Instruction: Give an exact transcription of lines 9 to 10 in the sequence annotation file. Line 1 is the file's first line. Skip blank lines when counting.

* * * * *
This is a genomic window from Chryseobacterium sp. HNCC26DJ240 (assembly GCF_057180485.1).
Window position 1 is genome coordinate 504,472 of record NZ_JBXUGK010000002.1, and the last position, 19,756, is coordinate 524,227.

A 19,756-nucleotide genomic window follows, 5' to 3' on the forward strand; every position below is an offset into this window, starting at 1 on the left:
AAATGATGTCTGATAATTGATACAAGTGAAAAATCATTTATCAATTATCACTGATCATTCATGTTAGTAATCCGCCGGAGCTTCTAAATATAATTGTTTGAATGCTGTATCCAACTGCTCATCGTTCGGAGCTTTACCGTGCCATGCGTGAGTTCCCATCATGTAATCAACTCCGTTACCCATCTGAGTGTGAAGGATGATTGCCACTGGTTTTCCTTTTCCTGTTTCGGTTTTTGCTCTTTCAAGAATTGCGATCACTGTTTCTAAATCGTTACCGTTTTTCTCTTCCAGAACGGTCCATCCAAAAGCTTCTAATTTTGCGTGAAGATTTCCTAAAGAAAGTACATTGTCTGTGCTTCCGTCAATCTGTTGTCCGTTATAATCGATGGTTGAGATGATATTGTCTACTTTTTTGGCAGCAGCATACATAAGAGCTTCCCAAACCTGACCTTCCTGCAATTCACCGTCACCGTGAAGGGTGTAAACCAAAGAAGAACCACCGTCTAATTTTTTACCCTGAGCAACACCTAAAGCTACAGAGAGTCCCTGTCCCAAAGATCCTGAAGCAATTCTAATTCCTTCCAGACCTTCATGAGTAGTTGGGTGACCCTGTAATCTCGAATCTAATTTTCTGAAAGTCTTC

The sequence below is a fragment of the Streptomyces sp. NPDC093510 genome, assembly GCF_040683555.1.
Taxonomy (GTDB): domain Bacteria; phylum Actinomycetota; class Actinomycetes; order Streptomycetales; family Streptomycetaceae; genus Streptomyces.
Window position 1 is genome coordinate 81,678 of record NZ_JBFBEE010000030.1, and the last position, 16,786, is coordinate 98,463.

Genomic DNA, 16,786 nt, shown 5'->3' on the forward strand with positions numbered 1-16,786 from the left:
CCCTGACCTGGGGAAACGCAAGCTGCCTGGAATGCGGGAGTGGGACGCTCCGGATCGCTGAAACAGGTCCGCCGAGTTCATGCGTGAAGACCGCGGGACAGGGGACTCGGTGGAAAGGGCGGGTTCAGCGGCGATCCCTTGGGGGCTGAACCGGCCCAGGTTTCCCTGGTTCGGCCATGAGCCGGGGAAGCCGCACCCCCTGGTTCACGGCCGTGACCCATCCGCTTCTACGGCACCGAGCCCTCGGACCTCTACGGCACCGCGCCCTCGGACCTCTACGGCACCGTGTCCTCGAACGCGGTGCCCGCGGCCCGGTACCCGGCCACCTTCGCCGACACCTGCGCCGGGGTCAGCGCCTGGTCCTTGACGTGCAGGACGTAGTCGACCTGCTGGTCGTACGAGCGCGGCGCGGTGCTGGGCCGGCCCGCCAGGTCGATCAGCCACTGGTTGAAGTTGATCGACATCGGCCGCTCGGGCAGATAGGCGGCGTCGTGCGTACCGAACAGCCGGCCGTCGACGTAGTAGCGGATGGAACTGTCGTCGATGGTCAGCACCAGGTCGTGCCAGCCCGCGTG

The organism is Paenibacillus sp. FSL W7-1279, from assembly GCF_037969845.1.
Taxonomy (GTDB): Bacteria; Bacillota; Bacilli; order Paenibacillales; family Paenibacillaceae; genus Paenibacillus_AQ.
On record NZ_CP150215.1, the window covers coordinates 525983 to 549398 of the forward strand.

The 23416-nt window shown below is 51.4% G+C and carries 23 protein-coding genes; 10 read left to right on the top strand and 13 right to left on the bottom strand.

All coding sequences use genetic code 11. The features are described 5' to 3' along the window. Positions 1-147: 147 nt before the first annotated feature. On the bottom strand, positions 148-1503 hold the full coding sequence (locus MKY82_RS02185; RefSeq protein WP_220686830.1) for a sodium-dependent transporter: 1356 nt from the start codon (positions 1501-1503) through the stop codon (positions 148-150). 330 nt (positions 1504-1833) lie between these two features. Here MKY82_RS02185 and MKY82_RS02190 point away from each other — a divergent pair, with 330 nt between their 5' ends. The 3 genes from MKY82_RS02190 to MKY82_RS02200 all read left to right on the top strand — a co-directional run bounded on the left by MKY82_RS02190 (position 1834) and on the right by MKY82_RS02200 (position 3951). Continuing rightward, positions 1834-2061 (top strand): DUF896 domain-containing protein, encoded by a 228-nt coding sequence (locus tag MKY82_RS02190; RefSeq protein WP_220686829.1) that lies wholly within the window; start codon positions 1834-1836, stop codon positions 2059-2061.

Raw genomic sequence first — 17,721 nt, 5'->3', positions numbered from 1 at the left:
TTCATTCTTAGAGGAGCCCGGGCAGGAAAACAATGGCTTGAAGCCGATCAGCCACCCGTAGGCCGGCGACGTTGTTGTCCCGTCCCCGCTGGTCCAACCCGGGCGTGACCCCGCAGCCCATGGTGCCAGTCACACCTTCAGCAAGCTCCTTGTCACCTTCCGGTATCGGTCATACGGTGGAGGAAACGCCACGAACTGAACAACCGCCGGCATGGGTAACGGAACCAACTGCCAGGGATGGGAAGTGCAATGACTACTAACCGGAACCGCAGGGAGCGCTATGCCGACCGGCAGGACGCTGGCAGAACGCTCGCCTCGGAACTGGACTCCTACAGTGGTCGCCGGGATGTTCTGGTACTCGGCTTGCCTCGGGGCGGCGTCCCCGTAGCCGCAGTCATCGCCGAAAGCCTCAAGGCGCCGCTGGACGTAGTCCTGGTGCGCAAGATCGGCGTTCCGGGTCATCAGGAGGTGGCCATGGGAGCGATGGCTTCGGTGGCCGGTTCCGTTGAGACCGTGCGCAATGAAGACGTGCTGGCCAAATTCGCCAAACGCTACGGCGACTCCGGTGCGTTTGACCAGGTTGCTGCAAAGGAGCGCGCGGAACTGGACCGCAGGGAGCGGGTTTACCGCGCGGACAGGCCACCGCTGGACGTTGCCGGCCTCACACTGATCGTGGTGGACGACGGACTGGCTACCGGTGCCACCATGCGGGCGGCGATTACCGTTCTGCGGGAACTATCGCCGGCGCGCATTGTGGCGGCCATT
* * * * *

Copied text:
CCCTGACCTGGGGAAACGCAAGCTGCCTGGAATGCGGGAGTGGGACGCTCCGGATCGCTGAAACAGGTCCGCCGAGTTCATGCGTGAAGACCGCGGGACAGGGGACTCGGTGGAAAGGGCGGGTTCAGCGGCGATCCCTTGGGGGCTGAACCGGCCCAGGTTTCCCTGGTTCGGCCATGAGCCGGGGAAGCCGCACCCCCTGGTTCACGGCCGTGACCCATCCGCTTCTACGGCACCGAGCCCTCGGACCTCTACGGCACCGCGCCCTCGGACCTCTACGGCACCGTGTCCTCGAACGCGGTGCCCGCGGCCCGGTACCCGGCCACCTTCGCCGACACCTGCGCCGGGGTCAGCGCCTGGTCCTTGACGTGCAGGACGTAGTCGACCTGCTGGTCGTACGAGCGCGGCGCGGTGCTGGGCCGGCCCGCCAGGTCGATCAGCCACTGGTTGAAGTTGATCGACATCGGCCGCTCGGGCAGATAGGCGGCGTCGTGCGTACCGAACAGCCGGCCGTCGACGTAGTAGCGGATGGAACTGTCGTCGATGGTCAGCACCAGGTCGTGCCAGCCCGCGTG

The organism is Paenibacillus sp. FSL W7-1279, from assembly GCF_037969845.1.